Regional human rights
The three principal regional human rights instruments are the African Charter on Human and Peoples' Rights, the American Convention on Human Rights (the Americas) and the European Convention on Human Rights.
The African Union (AU) is a supranational union consisting of fifty-three African states. Established in 2001, the AU's purpose is to help secure Africa's democracy, human rights, and a sustainable economy, especially by bringing an end to intra-African conflict and creating an effective common market.
The African Charter on Human and Peoples' Rights is the regions principal human rights instrument and emerged under the aegis of the Organisation of African Unity (OAU) (since replaced by the African Union). The intention to draw up the African Charter on Human and Peoples' Rights was announced in 1979 and the Charter was unanimously approved at the OAU's 1981 Assembly. Pursuant to its Article 63 (whereby it was to "come into force three months after the reception by the Secretary General of the instruments of ratification or adherence of a simple majority" of the OAU's member states), the African Charter on Human and Peoples' Rights came into effect on 21 October 1986 – in honour of which 21 October was declared "African Human Rights Day".The African Commission on Human and Peoples' Rights (ACHPR) is a quasi-judicial organ of the African Union tasked with promoting and protecting human rights and collective (peoples') rights throughout the African continent as well as interpreting the African Charter on Human and Peoples' Rights and considering individual complaints of violations of the Charter. The Commission has three broad areas of responsibility:
Promoting human and peoples' rights
Protecting human and peoples' rights
Interpreting the African Charter on Human and Peoples' Rights
In pursuit of these goals, the Commission is mandated to "collect documents, undertake studies and researches on African problems in the field of human and peoples, rights, organise seminars, symposia and conferences, disseminate information, encourage national and local institutions concerned with human and peoples' rights and, should the case arise, give its views or make recommendations to governments" (Charter, Art. 45). With the creation of the African Court on Human and Peoples' Rights (under a protocol to the Charter which was adopted in 1998 and entered into force in January 2004), the Commission will have the additional task of preparing cases for submission to the Court's jurisdiction. In a July 2004 decision, the AU Assembly resolved that the future Court on Human and Peoples' Rights would be integrated with the African Court of Justice.
The Court of Justice of the African Union is intended to be the “principal judicial organ of the Union” Although it has not yet been established, it is intended to take over the duties of the African Commission on Human and Peoples' Rights, as well as act as the supreme court of the African Union, interpreting all necessary laws and treaties. The Protocol establishing the African Court on Human and Peoples' Rights entered into force in January 2004 but its merging with the Court of Justice has delayed its establishment. The Protocol establishing the Court of Justice will come into force when ratified by 15 countries. There are many countries in Africa accused of human rights violations by the international community and NGOs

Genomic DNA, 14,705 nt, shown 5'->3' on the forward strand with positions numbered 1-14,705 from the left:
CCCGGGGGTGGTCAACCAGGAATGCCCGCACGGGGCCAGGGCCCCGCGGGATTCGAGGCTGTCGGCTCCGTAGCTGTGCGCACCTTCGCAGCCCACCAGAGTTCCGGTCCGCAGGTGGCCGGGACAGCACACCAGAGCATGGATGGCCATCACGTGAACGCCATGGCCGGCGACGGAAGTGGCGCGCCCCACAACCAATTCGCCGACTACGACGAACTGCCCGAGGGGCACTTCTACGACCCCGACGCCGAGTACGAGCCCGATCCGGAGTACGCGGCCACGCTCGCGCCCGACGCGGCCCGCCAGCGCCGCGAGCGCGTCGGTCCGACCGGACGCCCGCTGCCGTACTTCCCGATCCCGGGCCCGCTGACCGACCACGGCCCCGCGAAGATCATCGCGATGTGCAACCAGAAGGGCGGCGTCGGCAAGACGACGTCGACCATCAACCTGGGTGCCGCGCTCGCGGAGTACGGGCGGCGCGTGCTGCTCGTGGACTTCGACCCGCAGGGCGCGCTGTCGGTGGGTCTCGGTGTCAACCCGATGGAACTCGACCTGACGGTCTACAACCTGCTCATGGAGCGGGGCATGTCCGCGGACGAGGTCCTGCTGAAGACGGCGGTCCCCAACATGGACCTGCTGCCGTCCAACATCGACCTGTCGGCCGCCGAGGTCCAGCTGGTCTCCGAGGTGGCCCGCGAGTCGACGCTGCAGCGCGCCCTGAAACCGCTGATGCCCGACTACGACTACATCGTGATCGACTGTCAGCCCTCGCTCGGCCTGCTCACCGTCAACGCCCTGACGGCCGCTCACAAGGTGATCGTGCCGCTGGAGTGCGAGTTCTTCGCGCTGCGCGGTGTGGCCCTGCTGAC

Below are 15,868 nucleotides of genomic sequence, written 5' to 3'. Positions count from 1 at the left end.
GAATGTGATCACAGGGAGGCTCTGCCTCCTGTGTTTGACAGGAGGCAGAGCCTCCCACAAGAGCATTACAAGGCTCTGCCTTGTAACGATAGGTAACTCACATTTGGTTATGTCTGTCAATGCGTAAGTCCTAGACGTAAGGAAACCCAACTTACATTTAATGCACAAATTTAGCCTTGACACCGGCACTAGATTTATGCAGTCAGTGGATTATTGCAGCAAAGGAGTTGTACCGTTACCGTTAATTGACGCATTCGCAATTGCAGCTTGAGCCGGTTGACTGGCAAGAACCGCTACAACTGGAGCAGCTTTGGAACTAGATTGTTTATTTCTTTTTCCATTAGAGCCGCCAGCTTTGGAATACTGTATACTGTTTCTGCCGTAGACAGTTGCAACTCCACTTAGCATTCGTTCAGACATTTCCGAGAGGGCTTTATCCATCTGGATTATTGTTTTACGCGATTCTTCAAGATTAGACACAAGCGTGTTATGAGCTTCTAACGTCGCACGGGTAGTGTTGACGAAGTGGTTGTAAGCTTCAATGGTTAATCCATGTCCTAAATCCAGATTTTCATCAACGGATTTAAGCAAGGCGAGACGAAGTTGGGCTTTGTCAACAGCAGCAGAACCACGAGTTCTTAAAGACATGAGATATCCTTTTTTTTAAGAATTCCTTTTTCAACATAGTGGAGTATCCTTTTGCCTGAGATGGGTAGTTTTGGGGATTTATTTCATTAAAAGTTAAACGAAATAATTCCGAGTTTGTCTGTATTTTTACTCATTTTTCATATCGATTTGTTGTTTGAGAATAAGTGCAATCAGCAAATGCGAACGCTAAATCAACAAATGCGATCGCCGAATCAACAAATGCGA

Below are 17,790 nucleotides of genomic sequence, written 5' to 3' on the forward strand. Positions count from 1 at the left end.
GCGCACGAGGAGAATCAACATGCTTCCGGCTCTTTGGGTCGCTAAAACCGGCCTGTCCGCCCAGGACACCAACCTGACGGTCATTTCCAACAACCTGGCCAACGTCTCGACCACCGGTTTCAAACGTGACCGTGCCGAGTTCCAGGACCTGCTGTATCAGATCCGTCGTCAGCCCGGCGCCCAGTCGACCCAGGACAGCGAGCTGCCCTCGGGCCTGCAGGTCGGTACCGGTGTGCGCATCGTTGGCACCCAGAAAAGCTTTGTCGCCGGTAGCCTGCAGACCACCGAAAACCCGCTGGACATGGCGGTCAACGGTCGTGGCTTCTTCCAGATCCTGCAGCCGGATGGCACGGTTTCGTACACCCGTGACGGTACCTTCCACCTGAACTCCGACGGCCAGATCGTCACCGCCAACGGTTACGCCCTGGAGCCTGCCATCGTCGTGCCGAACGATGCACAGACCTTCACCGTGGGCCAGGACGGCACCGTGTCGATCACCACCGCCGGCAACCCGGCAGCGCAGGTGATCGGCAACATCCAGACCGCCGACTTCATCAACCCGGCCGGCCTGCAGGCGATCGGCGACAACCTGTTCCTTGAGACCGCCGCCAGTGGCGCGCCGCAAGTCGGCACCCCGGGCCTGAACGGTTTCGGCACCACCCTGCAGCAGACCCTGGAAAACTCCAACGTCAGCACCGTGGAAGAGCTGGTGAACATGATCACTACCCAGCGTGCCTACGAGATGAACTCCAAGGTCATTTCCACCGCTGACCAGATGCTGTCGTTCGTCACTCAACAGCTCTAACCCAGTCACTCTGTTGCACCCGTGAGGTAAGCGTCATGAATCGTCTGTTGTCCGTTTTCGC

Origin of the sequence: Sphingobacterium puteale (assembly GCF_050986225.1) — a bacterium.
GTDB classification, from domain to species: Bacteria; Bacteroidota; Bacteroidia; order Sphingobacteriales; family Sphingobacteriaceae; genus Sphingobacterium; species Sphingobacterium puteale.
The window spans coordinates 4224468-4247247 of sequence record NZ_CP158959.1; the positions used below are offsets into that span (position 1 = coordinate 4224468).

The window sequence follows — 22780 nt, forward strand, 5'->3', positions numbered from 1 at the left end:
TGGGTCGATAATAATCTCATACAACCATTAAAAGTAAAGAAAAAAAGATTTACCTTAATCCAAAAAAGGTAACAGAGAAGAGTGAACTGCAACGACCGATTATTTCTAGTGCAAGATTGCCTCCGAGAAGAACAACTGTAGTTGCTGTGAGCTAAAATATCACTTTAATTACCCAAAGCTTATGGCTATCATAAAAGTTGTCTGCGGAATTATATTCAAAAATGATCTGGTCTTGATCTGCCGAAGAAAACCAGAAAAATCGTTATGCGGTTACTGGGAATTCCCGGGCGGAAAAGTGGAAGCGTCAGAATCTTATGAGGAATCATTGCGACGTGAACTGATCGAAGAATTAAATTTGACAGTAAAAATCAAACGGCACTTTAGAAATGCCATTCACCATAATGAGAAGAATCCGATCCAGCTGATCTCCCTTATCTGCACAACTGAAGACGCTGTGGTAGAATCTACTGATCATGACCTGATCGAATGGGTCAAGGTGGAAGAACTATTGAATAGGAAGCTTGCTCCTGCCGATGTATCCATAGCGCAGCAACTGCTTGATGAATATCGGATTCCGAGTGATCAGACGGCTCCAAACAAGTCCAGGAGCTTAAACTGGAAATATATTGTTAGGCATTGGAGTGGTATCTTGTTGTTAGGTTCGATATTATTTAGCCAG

PROTOCOL TO THE African charter on human and people’s rights on the rights of the woman also insisted on human rights.
According to Kurt Hirschler, Tanzania is known to be an “oasis of peace” (Hofmeier 1997) on the troubled African continent. Although Tanzania is among the few African states that have experienced a “classical”war –a war between two independent states (Matthies 1998) –the East African country can look back on forty years of relative internal peace and stability. No civil wars, no military coups, no state-collapse, no warlords, neither ethnic nor religious, neither political nor social clashes have tormented the country and its people 40 years of peace and stability are unquestionably the greatest success of the country that is still one of the poorest countries in the world. But an increase in violent conflicts within the last few years seems to endanger this success. It appears that unavoidable reforms have helped the country out of its economic
and political misery, but to the price of increasing violent conflicts.
Tanzania has never been a country without conflicts. As in any other society, conflicts between different interests, identities, opinions and demands occurred. They were fought out along the lines of ethnic and regional affiliation, religion and ideology, gender and generation, and many others. There were - inter alia - disputes about land, the Union between Zanzibar and the Mainland, or the political direction of the country. The villagization programme, one of the government’s most controversial policies, caused severe tensions and numerous deaths, and the witch-hunt for so-called “economic saboteurs” questioned the famous record of peace and political stability as was indicated by a failed coup attempt in 1982/ 3.
The Evolution of Tanzania’s peace and political stability
A number of factors have contributed to Tanzania's peace and political stability: Unity and political solidarity forged during the independence struggle. Unlike in other African countries, where struggles for decolonization were based on factional lines:-racial, ethnic, religious, and regional - Tanzanians were unified under the solidarity of one nationalist movement, the Tanganyika African National Union (TANU).
A strong national identity.